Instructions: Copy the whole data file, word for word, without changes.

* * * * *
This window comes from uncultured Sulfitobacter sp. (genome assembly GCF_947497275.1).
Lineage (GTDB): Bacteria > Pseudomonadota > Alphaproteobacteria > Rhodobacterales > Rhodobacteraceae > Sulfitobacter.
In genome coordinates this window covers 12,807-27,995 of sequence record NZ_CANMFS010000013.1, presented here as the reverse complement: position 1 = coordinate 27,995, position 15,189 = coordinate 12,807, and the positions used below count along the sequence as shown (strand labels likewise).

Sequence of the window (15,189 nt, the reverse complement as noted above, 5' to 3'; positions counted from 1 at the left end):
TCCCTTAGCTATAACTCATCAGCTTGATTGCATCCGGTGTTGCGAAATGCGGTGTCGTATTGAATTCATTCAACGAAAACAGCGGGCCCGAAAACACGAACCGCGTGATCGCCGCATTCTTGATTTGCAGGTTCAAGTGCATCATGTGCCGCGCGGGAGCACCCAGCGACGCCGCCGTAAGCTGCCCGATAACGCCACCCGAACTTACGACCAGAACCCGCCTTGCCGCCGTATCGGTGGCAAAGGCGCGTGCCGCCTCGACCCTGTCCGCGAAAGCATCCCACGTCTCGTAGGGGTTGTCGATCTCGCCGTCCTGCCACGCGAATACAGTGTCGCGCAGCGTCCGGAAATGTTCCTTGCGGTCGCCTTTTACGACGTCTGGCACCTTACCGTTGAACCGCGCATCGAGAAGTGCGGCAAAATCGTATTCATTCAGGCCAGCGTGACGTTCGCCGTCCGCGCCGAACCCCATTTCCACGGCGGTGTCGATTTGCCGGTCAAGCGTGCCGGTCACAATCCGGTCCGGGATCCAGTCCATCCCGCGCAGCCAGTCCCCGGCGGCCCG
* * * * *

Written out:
This window comes from uncultured Sulfitobacter sp. (genome assembly GCF_947497275.1).
Lineage (GTDB): Bacteria > Pseudomonadota > Alphaproteobacteria > Rhodobacterales > Rhodobacteraceae > Sulfitobacter.
In genome coordinates this window covers 12,807-27,995 of sequence record NZ_CANMFS010000013.1, presented here as the reverse complement: position 1 = coordinate 27,995, position 15,189 = coordinate 12,807, and the positions used below count along the sequence as shown (strand labels likewise).

Sequence of the window (15,189 nt, the reverse complement as noted above, 5' to 3'; positions counted from 1 at the left end):
TCCCTTAGCTATAACTCATCAGCTTGATTGCATCCGGTGTTGCGAAATGCGGTGTCGTATTGAATTCATTCAACGAAAACAGCGGGCCCGAAAACACGAACCGCGTGATCGCCGCATTCTTGATTTGCAGGTTCAAGTGCATCATGTGCCGCGCGGGAGCACCCAGCGACGCCGCCGTAAGCTGCCCGATAACGCCACCCGAACTTACGACCAGAACCCGCCTTGCCGCCGTATCGGTGGCAAAGGCGCGTGCCGCCTCGACCCTGTCCGCGAAAGCATCCCACGTCTCGTAGGGGTTGTCGATCTCGCCGTCCTGCCACGCGAATACAGTGTCGCGCAGCGTCCGGAAATGTTCCTTGCGGTCGCCTTTTACGACGTCTGGCACCTTACCGTTGAACCGCGCATCGAGAAGTGCGGCAAAATCGTATTCATTCAGGCCAGCGTGACGTTCGCCGTCCGCGCCGAACCCCATTTCCACGGCGGTGTCGATTTGCCGGTCAAGCGTGCCGGTCACAATCCGGTCCGGGATCCAGTCCATCCCGCGCAGCCAGTCCCCGGCGGCCCG